Diamonds and Paper Clips

Security4 minutes readDec 3rd, 2015

There are many drivers in the IT environment that contribute to making things difficult in the security space. You may remember when Apple released the first iPhone during the 2007 holiday season. It promptly led to employees bringing their iPhones to work and wanting IT to hook them up to their corporate Microsoft Exchange system. When this wouldn’t work, that didn’t stop the enterprising and technically minded individuals. They realized they could take their corporate Microsoft Exchange account and forward their mail to their Gmail account where their iPhone could feed off of it. Of course this violates numerous corporate policies for transferring data. It took many releases later from both Apple and Microsoft to bring that New Year’s wish to a reality. Unfortunately, the battle between corporate IT and the consumer devices still continues today.

“New devices and services are everywhere and employees want to use them. The Consumerization of IT is causing our organization perimeters to crumble,” says Dave Frymier, vice president and chief information security officer at Unisys.

The rise of the Advanced Persistent Threat (APT) is heralded by the very sophisticated malware that you can’t tell is there. It sets up shop and starts looking laterally and vertically to find data of interest including your active directory, domain controllers, accounts payable data and other key corporate systems. Our adversaries attacking us are many including organized crime, hacktivists like Anonymous, China and other nation states.

“Most IT infrastructures were not developed with security in mind. Security was a second thought and is now bolted onto the side protecting everything the same way. This traditional approach doesn’t work against today’s advanced adversaries and continues to grow more expensive to support,” adds Frymier.

What does work? Encryption, when properly implemented with a modern cryptography algorithm and properly protected keys. Instead of protecting your extended perimeter that has holes, redraw the security perimeter around only your key assets and data. For example, your Human Resources database system would be classified as one of your diamonds that you need to secure while your daily tactical emails would be your paper clips that aren’t critical to your business. “A FIPS-199 risk analysis, a standard found on the Internet, can provide a guide to identify your diamonds and paper clips in your organization. This will help you build a compartmentalized security model based on need to know by identifying where your assets are and who is supposed to have access to them,” notes Frymier. Once you have done that, you can create a compartmentalized enterprise architecture classifying your assets as low, medium and high business impact if they are compromised. The high business impact items are your diamonds that you protect inside your compartmentalized perimeters denying access to anyone unauthorized.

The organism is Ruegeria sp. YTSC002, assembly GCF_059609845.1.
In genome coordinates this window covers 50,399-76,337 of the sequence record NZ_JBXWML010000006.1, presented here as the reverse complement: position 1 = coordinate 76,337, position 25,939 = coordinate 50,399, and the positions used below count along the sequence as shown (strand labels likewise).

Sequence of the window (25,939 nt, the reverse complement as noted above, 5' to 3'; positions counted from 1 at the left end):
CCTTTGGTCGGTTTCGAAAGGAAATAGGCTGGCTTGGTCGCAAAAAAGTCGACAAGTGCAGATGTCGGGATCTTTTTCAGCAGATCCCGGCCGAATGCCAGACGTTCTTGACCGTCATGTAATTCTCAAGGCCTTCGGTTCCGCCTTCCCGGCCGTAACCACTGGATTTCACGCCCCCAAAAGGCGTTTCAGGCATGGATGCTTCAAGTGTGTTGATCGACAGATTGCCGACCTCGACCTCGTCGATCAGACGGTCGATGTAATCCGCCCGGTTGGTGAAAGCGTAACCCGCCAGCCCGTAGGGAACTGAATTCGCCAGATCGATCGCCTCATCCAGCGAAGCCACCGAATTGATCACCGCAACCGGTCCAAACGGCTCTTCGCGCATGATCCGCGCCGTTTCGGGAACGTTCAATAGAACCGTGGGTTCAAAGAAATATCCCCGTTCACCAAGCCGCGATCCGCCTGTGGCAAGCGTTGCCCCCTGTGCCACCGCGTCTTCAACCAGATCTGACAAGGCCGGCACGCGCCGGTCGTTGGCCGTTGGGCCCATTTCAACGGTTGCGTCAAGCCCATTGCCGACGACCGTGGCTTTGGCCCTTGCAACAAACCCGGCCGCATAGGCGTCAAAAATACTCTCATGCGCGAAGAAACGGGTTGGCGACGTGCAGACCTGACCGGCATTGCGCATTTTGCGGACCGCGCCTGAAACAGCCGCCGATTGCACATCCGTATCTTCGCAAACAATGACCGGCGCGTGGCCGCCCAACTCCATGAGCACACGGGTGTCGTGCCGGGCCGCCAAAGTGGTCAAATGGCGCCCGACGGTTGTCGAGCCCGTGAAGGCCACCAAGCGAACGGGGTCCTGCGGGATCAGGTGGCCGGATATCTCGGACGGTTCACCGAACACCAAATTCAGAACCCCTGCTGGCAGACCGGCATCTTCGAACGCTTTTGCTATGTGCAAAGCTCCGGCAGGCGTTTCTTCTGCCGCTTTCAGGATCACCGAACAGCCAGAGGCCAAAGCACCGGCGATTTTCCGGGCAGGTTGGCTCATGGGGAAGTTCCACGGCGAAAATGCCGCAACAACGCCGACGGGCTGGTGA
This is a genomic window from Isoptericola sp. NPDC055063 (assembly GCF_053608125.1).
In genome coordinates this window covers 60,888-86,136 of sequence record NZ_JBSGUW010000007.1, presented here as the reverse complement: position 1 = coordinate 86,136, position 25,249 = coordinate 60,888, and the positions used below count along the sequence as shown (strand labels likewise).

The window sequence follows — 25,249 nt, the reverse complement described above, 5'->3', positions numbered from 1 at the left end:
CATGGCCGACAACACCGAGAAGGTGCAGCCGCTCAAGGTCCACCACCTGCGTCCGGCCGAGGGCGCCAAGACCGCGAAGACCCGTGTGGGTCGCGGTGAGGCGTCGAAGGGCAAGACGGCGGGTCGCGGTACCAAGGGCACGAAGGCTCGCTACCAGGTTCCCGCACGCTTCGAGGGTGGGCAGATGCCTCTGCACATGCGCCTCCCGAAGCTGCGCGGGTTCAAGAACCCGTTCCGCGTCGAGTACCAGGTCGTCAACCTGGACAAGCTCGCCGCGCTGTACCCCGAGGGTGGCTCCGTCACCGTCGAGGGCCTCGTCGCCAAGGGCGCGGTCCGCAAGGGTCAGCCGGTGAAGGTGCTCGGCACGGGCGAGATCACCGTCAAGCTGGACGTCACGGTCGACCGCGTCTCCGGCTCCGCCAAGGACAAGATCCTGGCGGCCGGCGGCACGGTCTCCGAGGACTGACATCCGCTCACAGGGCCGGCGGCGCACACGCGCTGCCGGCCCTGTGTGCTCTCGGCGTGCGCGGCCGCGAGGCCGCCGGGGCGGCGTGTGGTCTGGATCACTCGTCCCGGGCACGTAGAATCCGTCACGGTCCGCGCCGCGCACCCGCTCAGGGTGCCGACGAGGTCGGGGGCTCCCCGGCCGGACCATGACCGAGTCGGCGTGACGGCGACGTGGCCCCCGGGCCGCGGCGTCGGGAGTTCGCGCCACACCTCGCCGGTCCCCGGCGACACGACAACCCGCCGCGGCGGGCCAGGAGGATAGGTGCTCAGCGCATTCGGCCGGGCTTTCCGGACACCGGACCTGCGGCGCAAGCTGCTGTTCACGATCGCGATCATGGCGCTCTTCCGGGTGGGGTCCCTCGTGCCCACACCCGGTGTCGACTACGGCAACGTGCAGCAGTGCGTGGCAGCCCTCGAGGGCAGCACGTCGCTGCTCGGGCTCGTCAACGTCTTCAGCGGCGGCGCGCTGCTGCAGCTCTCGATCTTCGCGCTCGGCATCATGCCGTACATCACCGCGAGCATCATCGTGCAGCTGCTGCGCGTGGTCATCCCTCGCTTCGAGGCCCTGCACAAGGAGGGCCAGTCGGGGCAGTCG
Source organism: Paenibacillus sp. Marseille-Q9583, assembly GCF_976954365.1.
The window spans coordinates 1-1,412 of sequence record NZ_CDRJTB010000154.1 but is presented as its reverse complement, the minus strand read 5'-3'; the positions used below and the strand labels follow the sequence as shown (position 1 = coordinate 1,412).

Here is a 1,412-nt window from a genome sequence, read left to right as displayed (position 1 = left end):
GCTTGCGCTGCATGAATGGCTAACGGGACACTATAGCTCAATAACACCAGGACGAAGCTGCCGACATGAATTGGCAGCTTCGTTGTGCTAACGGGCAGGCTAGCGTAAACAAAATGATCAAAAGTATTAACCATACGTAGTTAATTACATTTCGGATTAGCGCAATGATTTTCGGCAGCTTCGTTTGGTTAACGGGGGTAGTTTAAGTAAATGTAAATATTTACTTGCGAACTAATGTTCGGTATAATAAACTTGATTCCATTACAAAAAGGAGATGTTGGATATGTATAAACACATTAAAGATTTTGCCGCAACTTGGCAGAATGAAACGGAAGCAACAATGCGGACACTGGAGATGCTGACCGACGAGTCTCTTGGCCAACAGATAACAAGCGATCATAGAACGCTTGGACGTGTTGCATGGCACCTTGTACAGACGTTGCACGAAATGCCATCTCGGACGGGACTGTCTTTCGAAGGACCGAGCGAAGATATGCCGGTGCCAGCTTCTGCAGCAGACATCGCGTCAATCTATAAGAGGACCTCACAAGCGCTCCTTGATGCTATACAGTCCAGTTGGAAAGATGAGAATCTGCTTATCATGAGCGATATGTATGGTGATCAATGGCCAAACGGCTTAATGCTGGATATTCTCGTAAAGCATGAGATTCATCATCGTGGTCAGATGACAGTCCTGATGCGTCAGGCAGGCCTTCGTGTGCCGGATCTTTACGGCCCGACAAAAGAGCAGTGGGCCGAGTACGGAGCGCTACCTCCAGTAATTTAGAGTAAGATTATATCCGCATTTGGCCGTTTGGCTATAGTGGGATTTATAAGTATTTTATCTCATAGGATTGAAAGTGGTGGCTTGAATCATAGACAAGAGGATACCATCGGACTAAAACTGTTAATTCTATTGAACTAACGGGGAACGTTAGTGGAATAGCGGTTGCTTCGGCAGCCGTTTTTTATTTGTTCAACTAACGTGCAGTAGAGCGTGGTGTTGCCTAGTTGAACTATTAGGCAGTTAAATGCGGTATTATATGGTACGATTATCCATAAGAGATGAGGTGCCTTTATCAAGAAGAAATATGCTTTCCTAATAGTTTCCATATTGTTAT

“Fortunately, there is an emerging class of products now available that provide software defined communities of interest with strong encryption, endpoint protection and trusted encryption key management,” emphasizes Frymier. Unisys has developed a solution called Stealth™, a software-defined security portfolio delivering a consistent security methodology across the range of environments global enterprises need to secure – data center, cloud and mobile.

The Consumerization of IT is here to stay and we need to adapt to it. Today’s modern encryption methods that are properly implemented can keep your diamonds safe. Take the steps necessary now to identify and protect sensitive data to keep your enterprise safe from threats.

Dave Frymier recently presented at Harrisburg University Security Center of Excellence discussing the underlying causes of cybersecurity problems and strategies to mitigate them. Watch the livestream recording

Tags-   Communities of interest Consumerization of IT CyberSecurity Encryption